The Terms of Renewable Energy Wheeling

From acronyms to bills to colours, navigating the ABCs of the energy sector language, and most specifically, renewable energy wheeling, can be challenging. Here is our simple glossary of some of the most used terms:

1. Aggregation
Aggregation refers to the process of combining multiple renewable energy generators, such as solar or wind facilities, into a larger group or portfolio. This allows for more efficient management of energy resources and may provide benefits such as increased energy availability for users or improved consistency of supply. Aggregation can apply to energy supply (various facilities) and energy buyers (various energy users).

NOA is an energy aggregator connecting multiple renewable energy sites to customers through its energy trading platform, NOA Trading.

2. Baseload
Baseload energy requirements are an off-taker or specific area’s minimum energy requirements to meet their needs over a period of 24 hours.

3. Brown Energy

Brown energy is energy derived from burning fossil fuels such as coal, gas, and oil. The word ‘brown’ is used to draw attention to the fact that this process emits carbon emissions that are harmful to the environment and contribute to global warming.

4. Carbon Footprint
A carbon footprint is an organisation or country’s total amount of carbon (CO2) or greenhouse gas emissions. Organisations such as the United Nations’ Intergovernmental Panel on Climate Change use it to track and report on climate change goals. In the context of renewable energy, reducing carbon footprints involves minimising emissions by utilising clean, renewable energy sources.

5. ESG
An acronym for environmental, social and governance, ESG is a metric framework used to assess an enterprise’s sustainability and ethical performance. The role of these non-financial indicators is to determine the enterprise’s broader impact on the environment and society.

6. Fossil Fuel
Fossil fuels are hydrogen- and carbon-containing materials formed when dead prehistoric plants and animals were buried within layers of rock. These non-renewable materials are burnt to provide heat or as fuel. Fossil fuels include natural gas, oil, and coal.

7. Green Energy
Green energy is derived from natural renewable resources such as wind, sunlight, and water. The generation of green energy does not emit carbon dioxide.

8. Greenhouse Gases

Greenhouse gases (GHGs) are gases found in the earth’s atmosphere. They trap heat by absorbing radiation in the form of heat, raising the planet’s surface temperature. Carbon dioxide is the main gas responsible for this greenhouse effect.

9. Independent Power Producer (IPP)
An independent power producer is a non-state-owned enterprise developing or operating a power-generating plant or asset.

10. Just Transition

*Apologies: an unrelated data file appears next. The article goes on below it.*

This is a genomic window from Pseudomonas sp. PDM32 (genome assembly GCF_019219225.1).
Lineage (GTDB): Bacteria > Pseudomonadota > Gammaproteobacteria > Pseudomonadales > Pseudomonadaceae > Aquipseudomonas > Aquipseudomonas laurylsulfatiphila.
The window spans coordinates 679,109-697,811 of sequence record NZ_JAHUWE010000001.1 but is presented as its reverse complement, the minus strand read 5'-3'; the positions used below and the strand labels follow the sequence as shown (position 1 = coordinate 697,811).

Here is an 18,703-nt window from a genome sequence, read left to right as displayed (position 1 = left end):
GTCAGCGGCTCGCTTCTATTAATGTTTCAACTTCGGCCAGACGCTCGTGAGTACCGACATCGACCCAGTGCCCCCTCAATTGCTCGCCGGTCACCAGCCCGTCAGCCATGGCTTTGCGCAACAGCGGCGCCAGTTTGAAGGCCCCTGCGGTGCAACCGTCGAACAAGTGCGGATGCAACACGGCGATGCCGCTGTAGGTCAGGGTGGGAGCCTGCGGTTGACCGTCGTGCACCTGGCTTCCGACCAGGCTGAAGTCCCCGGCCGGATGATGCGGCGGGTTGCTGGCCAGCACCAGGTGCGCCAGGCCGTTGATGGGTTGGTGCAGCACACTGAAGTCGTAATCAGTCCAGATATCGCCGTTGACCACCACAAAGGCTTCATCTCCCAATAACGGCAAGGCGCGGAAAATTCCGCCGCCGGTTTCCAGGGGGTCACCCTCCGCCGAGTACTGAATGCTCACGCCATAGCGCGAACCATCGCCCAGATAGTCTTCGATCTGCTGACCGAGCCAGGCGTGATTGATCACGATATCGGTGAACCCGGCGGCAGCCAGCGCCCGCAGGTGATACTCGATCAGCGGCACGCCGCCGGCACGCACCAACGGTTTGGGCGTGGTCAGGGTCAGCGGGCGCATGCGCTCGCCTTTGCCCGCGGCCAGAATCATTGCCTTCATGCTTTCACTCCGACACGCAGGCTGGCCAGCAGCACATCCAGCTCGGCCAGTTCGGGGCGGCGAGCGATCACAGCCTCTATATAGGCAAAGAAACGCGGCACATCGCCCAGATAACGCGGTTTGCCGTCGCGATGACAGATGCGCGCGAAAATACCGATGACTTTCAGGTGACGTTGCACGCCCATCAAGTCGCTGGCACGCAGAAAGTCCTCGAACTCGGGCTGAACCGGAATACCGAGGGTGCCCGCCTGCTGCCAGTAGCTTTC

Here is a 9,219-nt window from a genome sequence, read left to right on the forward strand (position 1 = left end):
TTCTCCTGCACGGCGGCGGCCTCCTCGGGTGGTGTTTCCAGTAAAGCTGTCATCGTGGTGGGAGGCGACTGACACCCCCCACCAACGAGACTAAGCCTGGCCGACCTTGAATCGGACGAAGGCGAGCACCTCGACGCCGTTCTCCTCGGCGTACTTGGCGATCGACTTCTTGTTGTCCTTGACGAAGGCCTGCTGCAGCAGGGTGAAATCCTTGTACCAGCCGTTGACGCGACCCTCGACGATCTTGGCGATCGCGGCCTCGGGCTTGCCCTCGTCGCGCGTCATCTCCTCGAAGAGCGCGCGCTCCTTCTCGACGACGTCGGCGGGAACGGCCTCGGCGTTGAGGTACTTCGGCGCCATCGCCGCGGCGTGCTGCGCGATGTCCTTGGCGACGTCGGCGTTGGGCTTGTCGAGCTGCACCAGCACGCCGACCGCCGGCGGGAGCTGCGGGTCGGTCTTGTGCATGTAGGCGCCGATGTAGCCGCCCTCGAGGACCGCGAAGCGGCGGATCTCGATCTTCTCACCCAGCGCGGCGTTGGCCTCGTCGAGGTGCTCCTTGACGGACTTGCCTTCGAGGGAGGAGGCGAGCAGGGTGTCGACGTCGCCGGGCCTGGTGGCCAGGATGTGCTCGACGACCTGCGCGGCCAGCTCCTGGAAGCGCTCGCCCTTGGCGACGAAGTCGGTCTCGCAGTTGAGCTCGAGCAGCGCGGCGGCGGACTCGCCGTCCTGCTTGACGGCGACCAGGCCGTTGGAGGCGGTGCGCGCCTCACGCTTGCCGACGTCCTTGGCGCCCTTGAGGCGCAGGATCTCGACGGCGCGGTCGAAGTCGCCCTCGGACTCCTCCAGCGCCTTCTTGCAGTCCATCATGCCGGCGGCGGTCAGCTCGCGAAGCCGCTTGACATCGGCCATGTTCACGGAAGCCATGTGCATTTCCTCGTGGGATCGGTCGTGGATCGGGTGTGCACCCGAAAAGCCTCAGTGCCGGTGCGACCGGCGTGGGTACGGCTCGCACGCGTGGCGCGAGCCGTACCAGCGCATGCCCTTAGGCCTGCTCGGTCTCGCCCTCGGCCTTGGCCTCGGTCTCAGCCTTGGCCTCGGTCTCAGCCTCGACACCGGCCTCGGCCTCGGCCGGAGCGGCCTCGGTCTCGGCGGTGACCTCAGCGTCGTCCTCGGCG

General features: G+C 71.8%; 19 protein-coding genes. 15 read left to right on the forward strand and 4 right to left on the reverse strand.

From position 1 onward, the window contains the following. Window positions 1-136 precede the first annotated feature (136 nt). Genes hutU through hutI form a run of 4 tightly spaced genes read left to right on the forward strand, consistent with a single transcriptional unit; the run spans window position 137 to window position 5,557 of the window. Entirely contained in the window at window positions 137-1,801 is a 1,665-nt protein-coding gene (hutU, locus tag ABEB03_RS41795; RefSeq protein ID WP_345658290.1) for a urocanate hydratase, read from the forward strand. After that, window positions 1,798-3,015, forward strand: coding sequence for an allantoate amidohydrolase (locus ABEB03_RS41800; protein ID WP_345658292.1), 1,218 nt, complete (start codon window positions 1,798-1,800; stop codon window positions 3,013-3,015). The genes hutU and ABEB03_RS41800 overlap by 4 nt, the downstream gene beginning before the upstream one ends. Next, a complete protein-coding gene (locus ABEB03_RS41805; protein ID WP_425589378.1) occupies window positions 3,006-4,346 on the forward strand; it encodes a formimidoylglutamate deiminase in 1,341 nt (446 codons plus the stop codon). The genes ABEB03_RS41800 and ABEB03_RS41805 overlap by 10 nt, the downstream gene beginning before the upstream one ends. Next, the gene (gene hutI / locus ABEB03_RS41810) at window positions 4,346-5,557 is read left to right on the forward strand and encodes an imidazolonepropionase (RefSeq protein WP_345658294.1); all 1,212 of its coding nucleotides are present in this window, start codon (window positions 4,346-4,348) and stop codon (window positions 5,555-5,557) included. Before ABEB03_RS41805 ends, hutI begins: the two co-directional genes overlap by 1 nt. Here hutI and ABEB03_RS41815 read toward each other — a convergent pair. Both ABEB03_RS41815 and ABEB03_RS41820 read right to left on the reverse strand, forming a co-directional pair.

The Presidential Climate Commission developed a Just Transition Framework to guide the transition from fossil fuels to renewable energy. It aims to manage the social and economic risks associated with the transition, securing workers’ rights and livelihoods whilst maximising social and economic opportunities and benefits.

11. National Grid
The national grid comprises a transmission and distribution network, which transports electrons from power plants or generators to private, public, or industrial off-takers.

12. Power Purchase Agreement (PPA)
Also referred to as a Master Energy Supply Agreement (MESA), A PPA is a long-term contractual agreement entered into between an independent power producer or trader and an energy user or off-taker. The terms of these agreements contractualise the supply of energy at a pre-negotiated price for a period of between five and 20 years.

13. Trader

An energy trader buys and sells energy. They set up long-term contracts between multiple power producers and off-takers. In the renewable energy wheeling space, an organisation can be an exclusive energy trader or supplement the energy it generates at its owned assets with energy from other IPPs.

14. Virtual Wheeling Platform (VWP)
Eskom’s VWP is a digital platform being rolled out in 2024. It allows commercial and industrial buyers to enter into agreements with an Eskom-certified trader or IPP to supply renewable energy to single or multiple sites at a negotiated price. The platform collects, aggregates, processes, and reports on energy generation and consumption. Eskom then refunds the buyer for the energy added to the grid from the supplier and allocates it to the buyer. The buyer then pays the trader or IPP based on their contractual terms.

15. Wheeling
Wheeling refers to the transmission of electricity from a generator to a consumer through the existing grid infrastructure owned and operated by a utility. In the context of renewable energy, wheeling allows consumers to access renewable electricity generated at remote locations and deliver it to their premises, even if they are not directly connected to the renewable energy source.

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